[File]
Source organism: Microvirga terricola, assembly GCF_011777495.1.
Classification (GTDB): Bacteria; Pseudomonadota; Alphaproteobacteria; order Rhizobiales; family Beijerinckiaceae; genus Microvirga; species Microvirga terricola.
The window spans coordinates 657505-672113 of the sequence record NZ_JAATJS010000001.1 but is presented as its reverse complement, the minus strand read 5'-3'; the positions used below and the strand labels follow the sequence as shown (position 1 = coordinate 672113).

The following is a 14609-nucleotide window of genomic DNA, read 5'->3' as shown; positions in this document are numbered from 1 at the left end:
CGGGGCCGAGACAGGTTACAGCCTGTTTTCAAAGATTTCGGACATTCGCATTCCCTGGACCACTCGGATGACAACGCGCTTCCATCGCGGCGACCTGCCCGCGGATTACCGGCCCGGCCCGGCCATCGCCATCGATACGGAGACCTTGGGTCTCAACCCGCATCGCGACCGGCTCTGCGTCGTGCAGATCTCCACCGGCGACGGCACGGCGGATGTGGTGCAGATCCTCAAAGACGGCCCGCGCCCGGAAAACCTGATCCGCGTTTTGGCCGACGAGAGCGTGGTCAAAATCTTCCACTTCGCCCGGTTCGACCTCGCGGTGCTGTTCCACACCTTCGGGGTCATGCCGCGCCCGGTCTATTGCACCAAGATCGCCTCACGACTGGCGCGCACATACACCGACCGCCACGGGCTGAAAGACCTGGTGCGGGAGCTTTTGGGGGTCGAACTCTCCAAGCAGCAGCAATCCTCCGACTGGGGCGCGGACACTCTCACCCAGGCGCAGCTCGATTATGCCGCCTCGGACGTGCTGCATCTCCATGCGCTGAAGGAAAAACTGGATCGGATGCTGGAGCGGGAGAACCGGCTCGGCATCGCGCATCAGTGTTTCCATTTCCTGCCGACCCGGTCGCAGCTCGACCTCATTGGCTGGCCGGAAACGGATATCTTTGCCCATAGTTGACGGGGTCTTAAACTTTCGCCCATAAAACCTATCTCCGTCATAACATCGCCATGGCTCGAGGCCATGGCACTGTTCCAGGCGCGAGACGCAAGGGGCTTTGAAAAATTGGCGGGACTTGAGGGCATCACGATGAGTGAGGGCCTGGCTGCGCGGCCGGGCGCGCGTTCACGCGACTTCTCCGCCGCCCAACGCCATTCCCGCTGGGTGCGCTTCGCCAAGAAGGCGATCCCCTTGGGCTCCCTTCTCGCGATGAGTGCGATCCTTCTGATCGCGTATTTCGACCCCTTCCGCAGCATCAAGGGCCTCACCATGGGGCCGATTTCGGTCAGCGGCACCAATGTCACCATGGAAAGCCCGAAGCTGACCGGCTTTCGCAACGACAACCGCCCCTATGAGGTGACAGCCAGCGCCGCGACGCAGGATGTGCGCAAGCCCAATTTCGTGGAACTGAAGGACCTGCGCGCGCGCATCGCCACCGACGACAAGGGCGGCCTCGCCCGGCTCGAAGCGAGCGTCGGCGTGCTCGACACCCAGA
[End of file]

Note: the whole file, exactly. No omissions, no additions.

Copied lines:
Source organism: Microvirga terricola, assembly GCF_011777495.1.
Classification (GTDB): Bacteria; Pseudomonadota; Alphaproteobacteria; order Rhizobiales; family Beijerinckiaceae; genus Microvirga; species Microvirga terricola.
The window spans coordinates 657505-672113 of the sequence record NZ_JAATJS010000001.1 but is presented as its reverse complement, the minus strand read 5'-3'; the positions used below and the strand labels follow the sequence as shown (position 1 = coordinate 672113).

The following is a 14609-nucleotide window of genomic DNA, read 5'->3' as shown; positions in this document are numbered from 1 at the left end:
CGGGGCCGAGACAGGTTACAGCCTGTTTTCAAAGATTTCGGACATTCGCATTCCCTGGACCACTCGGATGACAACGCGCTTCCATCGCGGCGACCTGCCCGCGGATTACCGGCCCGGCCCGGCCATCGCCATCGATACGGAGACCTTGGGTCTCAACCCGCATCGCGACCGGCTCTGCGTCGTGCAGATCTCCACCGGCGACGGCACGGCGGATGTGGTGCAGATCCTCAAAGACGGCCCGCGCCCGGAAAACCTGATCCGCGTTTTGGCCGACGAGAGCGTGGTCAAAATCTTCCACTTCGCCCGGTTCGACCTCGCGGTGCTGTTCCACACCTTCGGGGTCATGCCGCGCCCGGTCTATTGCACCAAGATCGCCTCACGACTGGCGCGCACATACACCGACCGCCACGGGCTGAAAGACCTGGTGCGGGAGCTTTTGGGGGTCGAACTCTCCAAGCAGCAGCAATCCTCCGACTGGGGCGCGGACACTCTCACCCAGGCGCAGCTCGATTATGCCGCCTCGGACGTGCTGCATCTCCATGCGCTGAAGGAAAAACTGGATCGGATGCTGGAGCGGGAGAACCGGCTCGGCATCGCGCATCAGTGTTTCCATTTCCTGCCGACCCGGTCGCAGCTCGACCTCATTGGCTGGCCGGAAACGGATATCTTTGCCCATAGTTGACGGGGTCTTAAACTTTCGCCCATAAAACCTATCTCCGTCATAACATCGCCATGGCTCGAGGCCATGGCACTGTTCCAGGCGCGAGACGCAAGGGGCTTTGAAAAATTGGCGGGACTTGAGGGCATCACGATGAGTGAGGGCCTGGCTGCGCGGCCGGGCGCGCGTTCACGCGACTTCTCCGCCGCCCAACGCCATTCCCGCTGGGTGCGCTTCGCCAAGAAGGCGATCCCCTTGGGCTCCCTTCTCGCGATGAGTGCGATCCTTCTGATCGCGTATTTCGACCCCTTCCGCAGCATCAAGGGCCTCACCATGGGGCCGATTTCGGTCAGCGGCACCAATGTCACCATGGAAAGCCCGAAGCTGACCGGCTTTCGCAACGACAACCGCCCCTATGAGGTGACAGCCAGCGCCGCGACGCAGGATGTGCGCAAGCCCAATTTCGTGGAACTGAAGGACCTGCGCGCGCGCATCGCCACCGACGACAAGGGCGGCCTCGCCCGGCTCGAAGCGAGCGTCGGCGTGCTCGACACCCAGA